I always feel a little desperate on the eve of September, as if I need to start storing sunshine in my bones to save for the dark days of February. As fall peeks around the corner, I can feel the heavy, humid days slowly fading, and with them baseball, the sweet smell of grass, and the guilty pleasure that is summer food.
As wonderful as it is, summer food does not have a sophisticated culinary pedigree. Unlike its blueblood cousins that require delicate handling and white-linen surroundings, summer food is best eaten when you are sweaty, dirty, sunburned, tipsy and/or trying to remove sand from every crevice. It is, much like a Thanksgiving meal, food that is inextricably linked to experiences and memories.
We all have a perfect summer day lodged somewhere in our past: a hot sun shimmering over a lake/pool/beach/backyard, an afternoon that lasts forever, friends and family circling around a grill, the pleasant thump of slamming cooler lids. And in every perfect summer day, picnic/patio/kitchen tables groan under the weight of too much food, which is then ladled in enormous quantities onto paper plates, sending all partygoers into a comfortable haze of food coma.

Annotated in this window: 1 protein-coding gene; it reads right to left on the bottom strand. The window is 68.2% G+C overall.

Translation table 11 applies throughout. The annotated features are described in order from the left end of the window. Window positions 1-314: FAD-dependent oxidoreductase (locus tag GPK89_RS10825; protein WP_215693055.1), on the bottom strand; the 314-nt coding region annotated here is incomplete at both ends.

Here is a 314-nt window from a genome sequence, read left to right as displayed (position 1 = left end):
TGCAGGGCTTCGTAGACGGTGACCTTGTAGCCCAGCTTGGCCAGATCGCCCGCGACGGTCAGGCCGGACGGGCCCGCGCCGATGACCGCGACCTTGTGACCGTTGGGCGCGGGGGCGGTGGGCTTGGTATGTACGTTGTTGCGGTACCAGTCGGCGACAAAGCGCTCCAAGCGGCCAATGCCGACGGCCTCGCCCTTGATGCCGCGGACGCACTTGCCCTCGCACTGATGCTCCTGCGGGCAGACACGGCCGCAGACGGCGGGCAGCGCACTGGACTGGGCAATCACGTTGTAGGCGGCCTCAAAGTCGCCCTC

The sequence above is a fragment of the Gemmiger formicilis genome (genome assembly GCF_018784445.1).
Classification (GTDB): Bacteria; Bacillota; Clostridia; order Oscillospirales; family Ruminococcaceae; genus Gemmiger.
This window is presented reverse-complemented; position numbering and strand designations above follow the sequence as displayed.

When confronted with a pile of meat and a bottle of ketchup, I am slightly disgusted by how much I can eat. But summer etiquette does not frown upon a three-bratwurst day. I do not go so far as to fill up two plates at once, mostly because I need one hand for my beer, but I find it almost impossible to overlook any dessert, or not take one of every salad. No matter how many times I have eaten potato salad in my life, it never tastes better than it does coming out of a big plastic bowl and sloshing around on a plate next to watermelon, baked beans and corn on the cob.
Warm-weather fare is comfort food in a different way than fried chicken and gravy. Hot dogs and ice tea are the companions of the days I love best, from my past and present. I remember long weekends spent camping with my family, and I foresee Sunday afternoons spent playing with my kids in the pool, and I can see both of me with a hot dog in hand.
As summer winds down, I vacillate between excitement for fall and longing for July. Come September, I will miss the summer food and the barbecues that go with it. But no matter what the season or how deep the snow, I know that I can instantly conjure up cicadas, late sunsets and the smell of sunscreen with a single bite of potato salad.